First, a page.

Army Mothballs Phone Hotline for Reporting Sex Misconduct Charges


The Army abruptly shut off its sexual misconduct telephone hotline Friday, saying that the 8-month-old service has “served its purpose” and probably was being misused by anonymous tipsters seeking revenge.

Officials said that the line, which had logged more than 8,300 calls since it was inaugurated last November, will be replaced by an “assistance line” that will offer advice to soldiers who believe they are victims of sexual misconduct.

Operators of the new line will not take complaints, but they will refer callers to agencies that do, including the office of the Army inspector general and the service’s criminal investigative arm.


The line was set up during the first weeks of disclosures about the sexual misconduct involving Army drill sergeants and trainees at the Aberdeen Proving Ground in northeastern Maryland. Army investigators initiated investigations of allegations in more than 1,200 of the calls. About 330 investigations still are in progress.

The worst sex scandal in U.S. military history so far has generated charges against 12 soldiers at Aberdeen and many others elsewhere in the United States and at posts abroad.


In a statement, the Army said that the hotline had “done its job,” noting that the calls had “dwindled to a limited number per week.” And “there are indications that the hotline may have been used by some callers for purposes not consistent with it original mission,” the statement said.

In an effort to staunch any flood of complaints inspired by the case of Air Force Gen. Joseph W. Ralston, vice chairman of the Joint Chiefs of Staff, the Army stopped following up on anonymous calls several days ago. Ralston withdrew his candidacy for chairman of the joint chiefs after a firestorm of media coverage and controversy was generated by callers who told several newspapers that he had conducted an affair 13 years ago while he was married to his first wife.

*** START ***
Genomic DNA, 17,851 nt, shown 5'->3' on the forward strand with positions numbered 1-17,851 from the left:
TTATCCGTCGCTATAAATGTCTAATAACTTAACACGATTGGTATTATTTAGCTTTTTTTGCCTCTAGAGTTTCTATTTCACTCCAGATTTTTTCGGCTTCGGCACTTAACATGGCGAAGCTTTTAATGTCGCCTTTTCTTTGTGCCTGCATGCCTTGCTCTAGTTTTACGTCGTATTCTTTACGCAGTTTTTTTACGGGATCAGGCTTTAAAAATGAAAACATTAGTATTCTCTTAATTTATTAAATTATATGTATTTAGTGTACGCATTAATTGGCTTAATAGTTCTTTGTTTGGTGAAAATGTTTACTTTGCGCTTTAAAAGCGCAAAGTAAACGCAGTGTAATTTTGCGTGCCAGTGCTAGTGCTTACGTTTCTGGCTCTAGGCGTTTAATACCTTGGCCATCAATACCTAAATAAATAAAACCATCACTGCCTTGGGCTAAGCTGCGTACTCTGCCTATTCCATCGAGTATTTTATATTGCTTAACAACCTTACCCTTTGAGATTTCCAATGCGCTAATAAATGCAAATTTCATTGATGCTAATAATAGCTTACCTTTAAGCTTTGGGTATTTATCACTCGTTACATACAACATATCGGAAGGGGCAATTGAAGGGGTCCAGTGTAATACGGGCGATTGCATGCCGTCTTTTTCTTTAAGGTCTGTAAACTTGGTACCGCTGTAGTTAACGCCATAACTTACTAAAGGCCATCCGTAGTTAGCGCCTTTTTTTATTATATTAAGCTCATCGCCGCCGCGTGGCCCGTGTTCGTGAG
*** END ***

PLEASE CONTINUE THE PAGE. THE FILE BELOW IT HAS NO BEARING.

The decision comes one week after top Pentagon officials, including Secretary of Defense William S. Cohen, began expressing concerns that anonymous tipsters were using the service.

The hotline was used more than once, for example, to report that Gen. John Longhouser, the Aberdeen commanding officer, had conducted an affair five years ago. Longhouser, who was charged with carrying out justice in the case of Aberdeen soldiers, chose to retire.


Some women’s advocates said they understood the Army’s desire to prevent the hotline from becoming a “revenge line” that could be used to destroy the careers of rivals. And they said that the special line had been in service long enough to draw out most complaints.

But several said they were concerned that the Army might not investigate all complaints with the same seriousness that it had looked into allegations from the hotline, which had a special status.

“The question is, whether things will be swept under the rug here,” said Lynn Hecht-Schafran, a former Defense Department lawyer who currently is with the NOW Legal Defense and Education Fund in New York. Soldiers could be thrown back against a system “that in the past proved so unsatisfactory.”

Top defense officials had been hinting that they planned to shut down the hotline, which has been operated out of offices in northern Virginia. But they had given no indication that the end would come so soon.

The Army has yet to release an upcoming report from a high-level task force that was charged with diagnosing the lessons of the Aberdeen scandal.